The Golden Gate in Bhaktapur
One of the most beautiful and artistic examples of the ancient Nepali (Newari) architecture, the Golden Gate, known as Soon Dhoka in Nepali, of Bhaktapur Durbar Square is a masterpiece not only of Nepal but of the world. This door of the great monument is decorated with mysterious monsters and other mythical creatures and is of great archaeological, historical and religious value. It also depicts the great architecture of the period which indeed is of immense value.
Built by the Malla King, Ranjit Malla in the year 1753 after he successfully conquered Dudhkoshi and Tolkha, this gate provides an entrance to the main courtyard of the palace of fifty-five windows. It also provides an access to Kumari Chowk and the Taleju Mandir and connects the two blocks of the fifty-five windowed palace. It is a pride of Nepal because of its immense religious, archeological, historical and architectural value. The top of the door is adorned by a figure of the powerful Hindu Goddess Kali and along with the image of Garuda (a mythical bird) assisted by two heavenly nymphs.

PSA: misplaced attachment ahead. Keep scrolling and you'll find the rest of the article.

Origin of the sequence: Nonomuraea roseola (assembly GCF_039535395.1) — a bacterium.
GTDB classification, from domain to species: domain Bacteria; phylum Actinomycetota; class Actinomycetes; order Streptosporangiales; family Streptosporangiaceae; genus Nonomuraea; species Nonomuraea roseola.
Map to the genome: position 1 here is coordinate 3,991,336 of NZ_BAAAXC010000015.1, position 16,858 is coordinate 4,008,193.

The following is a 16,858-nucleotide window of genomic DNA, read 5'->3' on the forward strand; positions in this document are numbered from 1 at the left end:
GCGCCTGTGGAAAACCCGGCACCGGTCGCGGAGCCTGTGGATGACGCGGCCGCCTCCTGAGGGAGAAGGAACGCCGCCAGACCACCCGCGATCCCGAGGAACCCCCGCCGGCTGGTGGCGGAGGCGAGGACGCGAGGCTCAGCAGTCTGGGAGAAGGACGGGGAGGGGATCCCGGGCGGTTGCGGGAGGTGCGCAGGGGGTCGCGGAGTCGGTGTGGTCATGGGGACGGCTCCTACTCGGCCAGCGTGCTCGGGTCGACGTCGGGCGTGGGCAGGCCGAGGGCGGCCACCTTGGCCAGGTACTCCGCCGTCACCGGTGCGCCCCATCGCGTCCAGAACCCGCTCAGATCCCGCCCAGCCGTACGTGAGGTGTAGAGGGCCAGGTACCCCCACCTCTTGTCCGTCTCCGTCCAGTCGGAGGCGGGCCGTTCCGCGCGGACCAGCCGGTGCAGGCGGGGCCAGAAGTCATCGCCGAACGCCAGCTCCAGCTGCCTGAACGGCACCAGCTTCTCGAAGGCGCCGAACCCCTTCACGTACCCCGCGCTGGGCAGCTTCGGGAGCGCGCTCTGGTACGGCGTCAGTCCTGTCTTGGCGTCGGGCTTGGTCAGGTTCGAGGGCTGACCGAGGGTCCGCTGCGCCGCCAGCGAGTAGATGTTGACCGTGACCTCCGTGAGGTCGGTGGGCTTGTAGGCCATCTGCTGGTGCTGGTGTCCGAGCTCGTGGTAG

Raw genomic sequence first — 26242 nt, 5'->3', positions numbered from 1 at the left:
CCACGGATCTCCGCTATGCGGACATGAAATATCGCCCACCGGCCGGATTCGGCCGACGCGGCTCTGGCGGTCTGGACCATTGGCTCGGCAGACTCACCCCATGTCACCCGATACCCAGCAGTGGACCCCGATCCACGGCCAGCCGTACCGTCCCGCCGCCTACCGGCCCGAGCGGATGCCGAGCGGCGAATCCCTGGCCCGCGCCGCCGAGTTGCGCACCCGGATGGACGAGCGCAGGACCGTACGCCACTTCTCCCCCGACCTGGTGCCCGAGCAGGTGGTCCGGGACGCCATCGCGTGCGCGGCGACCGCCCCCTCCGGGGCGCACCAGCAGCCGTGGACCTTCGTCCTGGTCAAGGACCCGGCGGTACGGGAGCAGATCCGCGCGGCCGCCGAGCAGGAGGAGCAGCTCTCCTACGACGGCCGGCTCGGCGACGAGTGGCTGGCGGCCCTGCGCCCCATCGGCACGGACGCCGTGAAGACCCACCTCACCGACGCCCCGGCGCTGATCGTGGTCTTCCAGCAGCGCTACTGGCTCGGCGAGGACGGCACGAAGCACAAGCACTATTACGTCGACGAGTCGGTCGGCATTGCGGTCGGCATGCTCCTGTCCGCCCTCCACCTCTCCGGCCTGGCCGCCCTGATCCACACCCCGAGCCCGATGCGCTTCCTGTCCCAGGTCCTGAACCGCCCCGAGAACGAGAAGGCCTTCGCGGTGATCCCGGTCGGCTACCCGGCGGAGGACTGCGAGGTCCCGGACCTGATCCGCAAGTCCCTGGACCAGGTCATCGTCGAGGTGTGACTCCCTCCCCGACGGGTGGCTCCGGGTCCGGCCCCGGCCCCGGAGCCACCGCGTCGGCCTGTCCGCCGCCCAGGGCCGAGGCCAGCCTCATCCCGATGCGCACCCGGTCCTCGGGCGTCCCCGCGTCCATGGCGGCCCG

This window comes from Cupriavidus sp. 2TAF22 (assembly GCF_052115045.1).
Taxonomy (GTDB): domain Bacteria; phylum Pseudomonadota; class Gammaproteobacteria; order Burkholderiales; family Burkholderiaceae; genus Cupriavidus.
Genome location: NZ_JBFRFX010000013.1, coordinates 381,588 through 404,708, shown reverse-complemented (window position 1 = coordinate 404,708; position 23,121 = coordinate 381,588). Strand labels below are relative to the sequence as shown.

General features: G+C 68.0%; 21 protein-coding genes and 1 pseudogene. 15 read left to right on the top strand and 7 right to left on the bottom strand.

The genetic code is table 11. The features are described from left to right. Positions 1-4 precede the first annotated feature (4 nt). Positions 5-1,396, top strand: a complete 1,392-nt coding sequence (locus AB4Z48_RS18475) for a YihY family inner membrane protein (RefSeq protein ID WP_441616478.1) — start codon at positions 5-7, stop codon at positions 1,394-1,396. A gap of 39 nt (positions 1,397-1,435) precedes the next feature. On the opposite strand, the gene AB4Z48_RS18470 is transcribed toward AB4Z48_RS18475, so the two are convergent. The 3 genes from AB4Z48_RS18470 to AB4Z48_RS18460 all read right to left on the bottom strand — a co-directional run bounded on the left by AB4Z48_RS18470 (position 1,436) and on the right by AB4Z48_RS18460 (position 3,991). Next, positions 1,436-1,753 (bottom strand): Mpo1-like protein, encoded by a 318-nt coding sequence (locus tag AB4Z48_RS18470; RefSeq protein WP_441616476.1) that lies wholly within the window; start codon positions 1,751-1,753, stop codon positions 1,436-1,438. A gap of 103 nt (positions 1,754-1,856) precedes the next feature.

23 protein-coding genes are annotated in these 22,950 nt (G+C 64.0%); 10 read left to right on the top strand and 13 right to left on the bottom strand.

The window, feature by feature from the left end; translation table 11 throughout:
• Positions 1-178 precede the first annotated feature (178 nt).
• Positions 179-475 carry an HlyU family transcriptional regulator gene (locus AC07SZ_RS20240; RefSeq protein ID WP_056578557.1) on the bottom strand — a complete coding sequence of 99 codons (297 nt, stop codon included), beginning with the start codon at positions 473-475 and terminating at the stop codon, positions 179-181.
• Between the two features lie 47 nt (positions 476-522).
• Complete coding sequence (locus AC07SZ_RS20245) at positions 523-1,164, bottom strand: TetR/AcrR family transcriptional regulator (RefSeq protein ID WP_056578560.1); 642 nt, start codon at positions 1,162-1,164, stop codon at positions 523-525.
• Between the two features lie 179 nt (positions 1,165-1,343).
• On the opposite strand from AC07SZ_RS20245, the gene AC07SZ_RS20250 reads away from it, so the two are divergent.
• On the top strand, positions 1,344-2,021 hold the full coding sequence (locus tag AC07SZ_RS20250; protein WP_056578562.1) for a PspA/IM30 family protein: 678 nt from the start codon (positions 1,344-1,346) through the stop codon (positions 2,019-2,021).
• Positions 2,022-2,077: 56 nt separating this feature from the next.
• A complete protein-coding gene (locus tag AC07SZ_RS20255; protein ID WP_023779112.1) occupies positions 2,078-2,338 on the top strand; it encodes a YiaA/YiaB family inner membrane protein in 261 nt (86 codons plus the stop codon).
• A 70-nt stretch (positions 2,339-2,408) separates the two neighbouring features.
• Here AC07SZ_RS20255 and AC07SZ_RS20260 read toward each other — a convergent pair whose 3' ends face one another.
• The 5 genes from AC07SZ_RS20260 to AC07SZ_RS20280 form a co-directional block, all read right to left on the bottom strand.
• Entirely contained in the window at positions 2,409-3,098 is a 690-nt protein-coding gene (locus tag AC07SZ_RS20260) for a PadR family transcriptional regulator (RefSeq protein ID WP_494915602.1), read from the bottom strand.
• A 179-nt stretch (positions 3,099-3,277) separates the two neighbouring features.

An eminent English art critic and historian Percy Brown has said the following thing about the Golden Gate, “The Golden Gate is the most lovely piece of art in the whole Kingdom: it is placed like a jewel, flashing innumerable facets in the handsome setting of its surroundings”.
Not only him, but whoever visit the gate is captivated by its beauty and art.
It is one of the most beautiful gilded copper works in the Kathmandu valley. An image of a doorkeeper, a vase symbolizing good fortune and figures of deities like Bhagwati, Ganesh, Bhairav, Kumari and Kali adorn either side of the door frame. Just above the door, there is also a figure of the ten-armed goddess Taleju attended by Shri and Laxmi seated on a crocodile and tortoise. The Golden Gate in Bhaktapur Durbar Squareis a masterpiece of ancient Nepali architecture that has lived through the centuries of history.